Victor Hugo had a powerful voice in the social, political and cultural life in the mid-19th century. While he’s most known for his way with words, he built up an incredible collection of drawings and photographs in his later years. The Hammer Museum in Los Angeles brings you an exhibit featuring over 75 of his finest accomplishments. Here are a few reasons to prioritize a visit.
The Hammer is Hip
The Hammer has often been cited as the hippest, most progressive art institution in Los Angeles–as its special exhibits focus on historically overlooked and emerging contemporary artists. One of the most notable recent exhibits was Now Dig This!: Art and Black Los Angeles, 1960 – 1980.
Victor Hugo Did it All
Victor Hugo is largely known for his poetry and novels– particularly Les Miserables and The Hunchback of Notre Dame. That being said, he left behind a remarkable body of drawings and photographs that were rarely seen or acknowledged.
Most Drawings Were Created in Exile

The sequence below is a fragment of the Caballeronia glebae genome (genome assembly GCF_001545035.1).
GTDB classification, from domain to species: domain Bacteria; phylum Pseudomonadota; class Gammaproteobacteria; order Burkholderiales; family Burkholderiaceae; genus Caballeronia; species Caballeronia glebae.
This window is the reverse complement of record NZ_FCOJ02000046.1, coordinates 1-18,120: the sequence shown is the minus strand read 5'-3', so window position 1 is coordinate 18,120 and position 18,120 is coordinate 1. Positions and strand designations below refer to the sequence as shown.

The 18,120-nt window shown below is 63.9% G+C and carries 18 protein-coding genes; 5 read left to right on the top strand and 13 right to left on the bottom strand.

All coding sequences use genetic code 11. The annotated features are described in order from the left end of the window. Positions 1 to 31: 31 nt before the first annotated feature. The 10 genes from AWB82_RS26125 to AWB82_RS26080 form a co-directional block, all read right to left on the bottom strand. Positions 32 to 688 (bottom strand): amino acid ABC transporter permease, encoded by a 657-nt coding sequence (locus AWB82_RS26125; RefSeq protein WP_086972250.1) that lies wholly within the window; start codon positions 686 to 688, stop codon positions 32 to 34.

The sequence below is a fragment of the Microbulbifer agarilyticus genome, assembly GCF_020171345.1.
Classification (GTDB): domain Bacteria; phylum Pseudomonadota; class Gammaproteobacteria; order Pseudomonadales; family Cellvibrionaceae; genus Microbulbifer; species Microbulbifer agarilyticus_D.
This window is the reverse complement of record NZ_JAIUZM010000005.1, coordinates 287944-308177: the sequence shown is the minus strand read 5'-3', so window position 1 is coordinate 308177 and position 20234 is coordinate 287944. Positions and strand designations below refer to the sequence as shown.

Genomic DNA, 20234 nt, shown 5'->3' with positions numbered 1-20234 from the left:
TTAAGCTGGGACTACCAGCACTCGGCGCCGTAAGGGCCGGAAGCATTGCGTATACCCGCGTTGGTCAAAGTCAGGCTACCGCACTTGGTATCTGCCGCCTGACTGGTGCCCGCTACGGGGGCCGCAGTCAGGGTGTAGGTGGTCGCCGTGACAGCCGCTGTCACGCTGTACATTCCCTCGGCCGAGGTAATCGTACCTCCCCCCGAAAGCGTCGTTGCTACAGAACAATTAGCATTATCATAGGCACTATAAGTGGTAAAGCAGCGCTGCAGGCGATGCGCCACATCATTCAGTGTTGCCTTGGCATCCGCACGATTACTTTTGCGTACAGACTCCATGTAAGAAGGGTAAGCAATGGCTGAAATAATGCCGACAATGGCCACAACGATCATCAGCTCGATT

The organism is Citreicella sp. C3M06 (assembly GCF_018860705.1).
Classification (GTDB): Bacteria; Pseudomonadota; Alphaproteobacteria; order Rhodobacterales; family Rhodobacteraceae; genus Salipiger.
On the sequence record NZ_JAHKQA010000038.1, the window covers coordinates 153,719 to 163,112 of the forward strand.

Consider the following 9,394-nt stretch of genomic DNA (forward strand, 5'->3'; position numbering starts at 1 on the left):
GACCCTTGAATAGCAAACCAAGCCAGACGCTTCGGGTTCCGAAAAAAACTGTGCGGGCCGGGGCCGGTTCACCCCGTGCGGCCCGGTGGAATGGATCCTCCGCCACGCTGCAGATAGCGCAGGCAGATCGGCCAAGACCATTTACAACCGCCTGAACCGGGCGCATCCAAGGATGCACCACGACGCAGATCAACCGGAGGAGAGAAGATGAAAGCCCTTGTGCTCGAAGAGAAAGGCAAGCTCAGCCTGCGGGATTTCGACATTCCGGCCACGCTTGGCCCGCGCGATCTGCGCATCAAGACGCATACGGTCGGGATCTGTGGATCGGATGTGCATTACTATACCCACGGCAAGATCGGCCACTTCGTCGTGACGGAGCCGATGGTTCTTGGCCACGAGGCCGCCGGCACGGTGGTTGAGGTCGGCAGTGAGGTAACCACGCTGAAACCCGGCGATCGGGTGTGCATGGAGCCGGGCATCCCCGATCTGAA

Hugo was exiled in 1851, after positioning himself as opposed to Louis Napoleon’s anti-parliamentary rule. At this time, he abandoned writing in favor of politics, and used drawing as an alternative creative outlet. He produced over 4,000 drawings in dark brown or black pen-in-ink wash.
Hugo Was Adventurous in His Approach
Hugo’s drawings depict landscapes, architecture, and the abstract. He often allowed his compositions to be altered by soaking or turning the paper they were drawn on, and allowing ink to pool into organic shapes. He also enhanced his images with the use of stencil and collage, and by making impressions of objects like lace, leaves, and even his own fingertips.
His Works were Well-Respected
Both van Gogh and Delacroix admired Hugo’s drawings. Delacroix once suggested that if Hugo had become a painter, rather than a writer, he would have been the greatest of his time.
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